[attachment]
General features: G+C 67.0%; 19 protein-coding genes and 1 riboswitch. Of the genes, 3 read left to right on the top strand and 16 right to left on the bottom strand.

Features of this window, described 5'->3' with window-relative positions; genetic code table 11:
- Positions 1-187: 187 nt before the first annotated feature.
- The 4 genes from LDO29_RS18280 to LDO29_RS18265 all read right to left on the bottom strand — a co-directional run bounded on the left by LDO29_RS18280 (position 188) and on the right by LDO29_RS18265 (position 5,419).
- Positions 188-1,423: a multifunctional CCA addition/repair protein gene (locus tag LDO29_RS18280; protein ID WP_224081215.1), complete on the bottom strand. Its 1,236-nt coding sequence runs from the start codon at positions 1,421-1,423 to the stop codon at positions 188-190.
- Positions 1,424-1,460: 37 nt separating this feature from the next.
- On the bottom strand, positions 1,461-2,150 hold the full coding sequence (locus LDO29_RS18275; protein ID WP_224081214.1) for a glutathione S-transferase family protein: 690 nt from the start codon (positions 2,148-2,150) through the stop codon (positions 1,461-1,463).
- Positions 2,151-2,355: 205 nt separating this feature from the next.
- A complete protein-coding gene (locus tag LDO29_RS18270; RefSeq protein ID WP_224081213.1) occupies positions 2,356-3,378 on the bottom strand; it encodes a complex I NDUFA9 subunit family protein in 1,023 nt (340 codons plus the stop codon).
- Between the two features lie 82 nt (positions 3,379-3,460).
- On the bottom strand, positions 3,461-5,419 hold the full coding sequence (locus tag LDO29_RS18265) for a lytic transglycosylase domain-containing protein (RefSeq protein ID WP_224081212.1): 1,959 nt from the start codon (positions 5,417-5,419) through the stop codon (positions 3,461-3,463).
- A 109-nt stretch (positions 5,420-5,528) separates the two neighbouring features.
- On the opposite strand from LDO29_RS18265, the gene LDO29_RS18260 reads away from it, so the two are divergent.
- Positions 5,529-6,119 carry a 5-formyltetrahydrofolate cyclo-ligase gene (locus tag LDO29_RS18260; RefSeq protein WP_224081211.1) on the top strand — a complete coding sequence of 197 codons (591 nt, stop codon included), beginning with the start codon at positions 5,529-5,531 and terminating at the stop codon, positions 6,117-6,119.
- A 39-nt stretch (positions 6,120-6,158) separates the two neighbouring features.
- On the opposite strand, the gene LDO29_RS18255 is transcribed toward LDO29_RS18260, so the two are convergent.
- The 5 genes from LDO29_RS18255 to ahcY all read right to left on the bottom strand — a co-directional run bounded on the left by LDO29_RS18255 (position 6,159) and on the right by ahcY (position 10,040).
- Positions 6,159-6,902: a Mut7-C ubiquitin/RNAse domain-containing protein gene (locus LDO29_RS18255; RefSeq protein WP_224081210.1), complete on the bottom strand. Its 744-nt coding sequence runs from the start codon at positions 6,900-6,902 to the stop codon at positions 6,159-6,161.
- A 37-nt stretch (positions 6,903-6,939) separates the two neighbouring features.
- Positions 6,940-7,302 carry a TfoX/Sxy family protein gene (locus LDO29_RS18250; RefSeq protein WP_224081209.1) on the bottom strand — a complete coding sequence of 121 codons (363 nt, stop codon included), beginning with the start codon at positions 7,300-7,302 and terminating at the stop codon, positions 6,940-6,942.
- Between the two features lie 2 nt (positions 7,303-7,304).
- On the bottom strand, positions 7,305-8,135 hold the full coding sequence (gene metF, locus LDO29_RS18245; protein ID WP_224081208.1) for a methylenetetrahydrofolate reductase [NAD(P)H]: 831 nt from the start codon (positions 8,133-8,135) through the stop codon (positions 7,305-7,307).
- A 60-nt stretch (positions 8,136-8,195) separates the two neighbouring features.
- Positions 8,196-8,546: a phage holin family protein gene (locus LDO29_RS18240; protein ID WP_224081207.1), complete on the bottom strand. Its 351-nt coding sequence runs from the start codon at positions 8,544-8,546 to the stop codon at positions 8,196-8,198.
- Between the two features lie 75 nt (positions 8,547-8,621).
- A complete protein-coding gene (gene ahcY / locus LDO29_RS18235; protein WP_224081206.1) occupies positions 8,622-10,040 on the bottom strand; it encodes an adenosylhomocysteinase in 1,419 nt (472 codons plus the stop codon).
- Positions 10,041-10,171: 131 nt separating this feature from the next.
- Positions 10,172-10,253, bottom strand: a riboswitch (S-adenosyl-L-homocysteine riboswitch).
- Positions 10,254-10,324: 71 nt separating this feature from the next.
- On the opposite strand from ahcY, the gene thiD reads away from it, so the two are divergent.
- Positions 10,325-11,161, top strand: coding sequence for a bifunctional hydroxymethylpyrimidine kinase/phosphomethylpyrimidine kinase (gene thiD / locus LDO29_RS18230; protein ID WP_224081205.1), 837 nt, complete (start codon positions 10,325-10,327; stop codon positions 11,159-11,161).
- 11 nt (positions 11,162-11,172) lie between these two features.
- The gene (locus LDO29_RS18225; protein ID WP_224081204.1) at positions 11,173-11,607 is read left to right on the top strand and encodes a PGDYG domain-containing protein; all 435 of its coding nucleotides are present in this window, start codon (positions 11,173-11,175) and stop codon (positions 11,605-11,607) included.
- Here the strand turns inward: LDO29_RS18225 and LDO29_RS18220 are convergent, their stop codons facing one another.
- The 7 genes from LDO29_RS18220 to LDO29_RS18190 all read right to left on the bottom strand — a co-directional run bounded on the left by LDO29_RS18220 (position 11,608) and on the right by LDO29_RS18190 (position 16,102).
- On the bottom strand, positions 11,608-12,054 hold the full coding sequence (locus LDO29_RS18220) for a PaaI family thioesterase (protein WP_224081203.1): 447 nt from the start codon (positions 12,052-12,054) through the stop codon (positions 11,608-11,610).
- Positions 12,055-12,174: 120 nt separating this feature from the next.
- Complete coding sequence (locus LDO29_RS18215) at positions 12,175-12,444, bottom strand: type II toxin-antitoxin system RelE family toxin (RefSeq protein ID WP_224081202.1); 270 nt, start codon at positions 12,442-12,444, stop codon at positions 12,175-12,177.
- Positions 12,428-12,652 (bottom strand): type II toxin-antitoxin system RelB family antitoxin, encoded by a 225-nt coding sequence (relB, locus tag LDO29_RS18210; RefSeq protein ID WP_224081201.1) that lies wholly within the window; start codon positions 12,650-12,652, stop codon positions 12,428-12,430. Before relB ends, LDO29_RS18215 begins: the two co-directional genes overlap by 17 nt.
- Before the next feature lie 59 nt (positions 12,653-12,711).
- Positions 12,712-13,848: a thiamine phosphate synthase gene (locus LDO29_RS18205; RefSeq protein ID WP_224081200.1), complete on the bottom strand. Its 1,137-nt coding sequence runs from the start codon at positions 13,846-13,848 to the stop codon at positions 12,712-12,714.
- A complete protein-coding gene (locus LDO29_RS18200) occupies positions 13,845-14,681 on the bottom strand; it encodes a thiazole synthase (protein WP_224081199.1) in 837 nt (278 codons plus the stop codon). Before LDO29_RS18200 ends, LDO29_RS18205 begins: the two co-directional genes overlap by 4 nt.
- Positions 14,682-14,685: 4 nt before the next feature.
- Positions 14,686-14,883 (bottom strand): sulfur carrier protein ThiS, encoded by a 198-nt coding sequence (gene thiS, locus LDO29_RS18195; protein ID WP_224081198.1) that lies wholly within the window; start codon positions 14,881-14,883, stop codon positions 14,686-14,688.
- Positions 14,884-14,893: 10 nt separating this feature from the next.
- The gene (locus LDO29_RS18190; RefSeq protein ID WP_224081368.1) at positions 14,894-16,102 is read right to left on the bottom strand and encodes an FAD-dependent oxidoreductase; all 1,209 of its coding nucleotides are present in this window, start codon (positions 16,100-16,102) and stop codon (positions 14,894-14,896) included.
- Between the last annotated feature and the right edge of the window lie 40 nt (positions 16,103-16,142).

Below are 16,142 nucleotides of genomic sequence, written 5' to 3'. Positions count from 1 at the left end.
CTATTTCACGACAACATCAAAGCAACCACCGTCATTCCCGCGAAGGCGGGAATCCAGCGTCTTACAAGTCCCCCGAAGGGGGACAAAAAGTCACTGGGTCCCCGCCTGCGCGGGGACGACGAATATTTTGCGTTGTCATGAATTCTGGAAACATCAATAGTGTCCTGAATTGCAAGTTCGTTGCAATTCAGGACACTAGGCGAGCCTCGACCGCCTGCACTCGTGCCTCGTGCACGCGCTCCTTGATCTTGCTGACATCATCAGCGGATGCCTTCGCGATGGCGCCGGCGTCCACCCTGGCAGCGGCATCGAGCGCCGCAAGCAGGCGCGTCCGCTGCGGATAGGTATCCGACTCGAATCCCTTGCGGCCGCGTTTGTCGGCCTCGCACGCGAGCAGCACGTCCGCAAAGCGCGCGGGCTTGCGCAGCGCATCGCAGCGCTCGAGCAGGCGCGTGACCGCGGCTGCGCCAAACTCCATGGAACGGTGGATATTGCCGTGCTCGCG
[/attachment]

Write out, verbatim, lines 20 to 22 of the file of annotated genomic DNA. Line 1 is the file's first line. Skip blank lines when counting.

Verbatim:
- Positions 6,940-7,302 carry a TfoX/Sxy family protein gene (locus LDO29_RS18250; RefSeq protein WP_224081209.1) on the bottom strand — a complete coding sequence of 121 codons (363 nt, stop codon included), beginning with the start codon at positions 7,300-7,302 and terminating at the stop codon, positions 6,940-6,942.
- Between the two features lie 2 nt (positions 7,303-7,304).
- On the bottom strand, positions 7,305-8,135 hold the full coding sequence (gene metF, locus LDO29_RS18245; protein ID WP_224081208.1) for a methylenetetrahydrofolate reductase [NAD(P)H]: 831 nt from the start codon (positions 8,133-8,135) through the stop codon (positions 7,305-7,307).